Eoin Morgan has said he will not put any timeframe on his remaining stint as England’s captain, after declaring himself “delighted” with his decision to carry on leading the team in the wake of this summer’s World Cup triumph.
Morgan, who turned 33 in September, took his time at the end of the summer to confirm his willingness to carry on leading England’s white-ball squads. However, he insisted he had not been tempted to bow out on a high at international level, after leading England to glory in the World Cup final against New Zealand at Lord’s in July.
And now, having had time to consider his options in the off-season, he is ready to face those same opponents again, when the first of five T20Is gets underway in Christchurch on Friday.
“I’m very comfortable with the decision I made,” Morgan told Test Match Special. “I’m delighted that I have made it because I feel it is the right one for myself and my team.”
With England embarking on a new era under Chris Silverwood, following the end of Trevor Bayliss’s stint as head coach, the continuity offered by Morgan’s vast experience and respected leadership was an important consideration, and one that Ashley Giles, England’s team director, had urged him to bear in mind in their discussions prior to his announcement.
And now, with England building towards next year’s T20 World Cup in Australia, the T20 squad for the New Zealand series features six potential new caps – the Somerset duo of Tom Banton and Lewis Gregory, Lancashire’s Matt Parkinson and Saqib Mahmood, Worcestershire’s Pat Brown and Surrey’s Sam Curran – all of whom can expect to feature at some stage in the coming five matches.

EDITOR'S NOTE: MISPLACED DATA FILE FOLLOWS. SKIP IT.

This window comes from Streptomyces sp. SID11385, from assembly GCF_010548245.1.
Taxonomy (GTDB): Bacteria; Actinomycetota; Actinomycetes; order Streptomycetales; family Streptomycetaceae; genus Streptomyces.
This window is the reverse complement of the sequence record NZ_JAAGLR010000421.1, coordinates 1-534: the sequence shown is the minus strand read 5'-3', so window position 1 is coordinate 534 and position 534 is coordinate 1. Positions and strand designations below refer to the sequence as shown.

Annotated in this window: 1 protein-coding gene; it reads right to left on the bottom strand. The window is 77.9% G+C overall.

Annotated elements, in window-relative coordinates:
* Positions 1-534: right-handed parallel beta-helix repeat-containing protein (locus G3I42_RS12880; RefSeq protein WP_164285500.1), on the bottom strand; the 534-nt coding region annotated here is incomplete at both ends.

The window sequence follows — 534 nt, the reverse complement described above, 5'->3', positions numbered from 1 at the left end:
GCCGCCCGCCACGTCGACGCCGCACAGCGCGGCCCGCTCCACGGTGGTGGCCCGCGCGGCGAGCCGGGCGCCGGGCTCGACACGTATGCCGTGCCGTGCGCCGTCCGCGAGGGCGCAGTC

“We have a special group of players at the moment,” said Morgan. “I feel very lucky to lead that group and I think we can do something even more special down the line.”
While Morgan knows that he cannot carry on indefinitely – not least given the long-term fitness concerns that culminated in a worrying back spasm during England’s World Cup match against West Indies – he has hinted he may also seek to push on towards the subsequent T20 World Cup, in India in 2021.
“I still feel I have a lot to offer,” said Morgan. “I won’t say I’ll be finished after the next World Cup as I’d be afraid I’ll only creep over the line and maybe fall off.
“I don’t want to let anyone down. I want to drive through the World Cup in Australia and then make a call after that.
“There were questions over my fitness and how I would come back and play, but I think that was just lingering in my head because I was back playing county cricket two weeks after the World Cup final, and the decision was almost delayed because I didn’t have time to make it.
“I think if the season had ended after the World Cup final I would have made a decision in a couple of weeks, because once I finished playing for Middlesex, the next year or two became clearer.
“When you get to the back end of your career, very few people can make a decision themselves or be in a luxurious position to make that decision, because it’s more often than not made for you,” he added. “So I’m delighted to carry on and hopefully offer a lot more for English cricket.”